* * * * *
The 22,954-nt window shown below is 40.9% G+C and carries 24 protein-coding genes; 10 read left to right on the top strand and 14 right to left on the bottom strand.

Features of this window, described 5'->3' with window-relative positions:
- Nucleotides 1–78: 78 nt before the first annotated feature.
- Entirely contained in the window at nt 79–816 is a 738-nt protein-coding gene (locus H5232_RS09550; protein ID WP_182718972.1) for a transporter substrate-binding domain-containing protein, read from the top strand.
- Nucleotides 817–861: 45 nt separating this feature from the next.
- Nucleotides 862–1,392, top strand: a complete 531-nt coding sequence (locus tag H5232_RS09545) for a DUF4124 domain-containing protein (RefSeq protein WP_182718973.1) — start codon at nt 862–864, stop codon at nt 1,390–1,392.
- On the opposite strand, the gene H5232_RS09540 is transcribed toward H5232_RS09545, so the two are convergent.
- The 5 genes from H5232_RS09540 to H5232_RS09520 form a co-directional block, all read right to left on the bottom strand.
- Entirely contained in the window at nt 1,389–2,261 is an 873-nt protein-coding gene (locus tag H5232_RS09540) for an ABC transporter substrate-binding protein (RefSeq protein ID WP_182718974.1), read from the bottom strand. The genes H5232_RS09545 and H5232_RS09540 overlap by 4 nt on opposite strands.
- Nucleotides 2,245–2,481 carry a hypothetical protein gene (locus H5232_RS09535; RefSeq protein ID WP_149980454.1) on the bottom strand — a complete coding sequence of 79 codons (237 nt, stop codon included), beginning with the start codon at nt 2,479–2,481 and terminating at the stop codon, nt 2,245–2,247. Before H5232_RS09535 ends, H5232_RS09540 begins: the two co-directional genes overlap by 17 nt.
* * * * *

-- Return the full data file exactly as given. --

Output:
The 22,954-nt window shown below is 40.9% G+C and carries 24 protein-coding genes; 10 read left to right on the top strand and 14 right to left on the bottom strand.

Features of this window, described 5'->3' with window-relative positions:
- Nucleotides 1–78: 78 nt before the first annotated feature.
- Entirely contained in the window at nt 79–816 is a 738-nt protein-coding gene (locus H5232_RS09550; protein ID WP_182718972.1) for a transporter substrate-binding domain-containing protein, read from the top strand.
- Nucleotides 817–861: 45 nt separating this feature from the next.
- Nucleotides 862–1,392, top strand: a complete 531-nt coding sequence (locus tag H5232_RS09545) for a DUF4124 domain-containing protein (RefSeq protein WP_182718973.1) — start codon at nt 862–864, stop codon at nt 1,390–1,392.
- On the opposite strand, the gene H5232_RS09540 is transcribed toward H5232_RS09545, so the two are convergent.
- The 5 genes from H5232_RS09540 to H5232_RS09520 form a co-directional block, all read right to left on the bottom strand.
- Entirely contained in the window at nt 1,389–2,261 is an 873-nt protein-coding gene (locus tag H5232_RS09540) for an ABC transporter substrate-binding protein (RefSeq protein ID WP_182718974.1), read from the bottom strand. The genes H5232_RS09545 and H5232_RS09540 overlap by 4 nt on opposite strands.
- Nucleotides 2,245–2,481 carry a hypothetical protein gene (locus H5232_RS09535; RefSeq protein ID WP_149980454.1) on the bottom strand — a complete coding sequence of 79 codons (237 nt, stop codon included), beginning with the start codon at nt 2,479–2,481 and terminating at the stop codon, nt 2,245–2,247. Before H5232_RS09535 ends, H5232_RS09540 begins: the two co-directional genes overlap by 17 nt.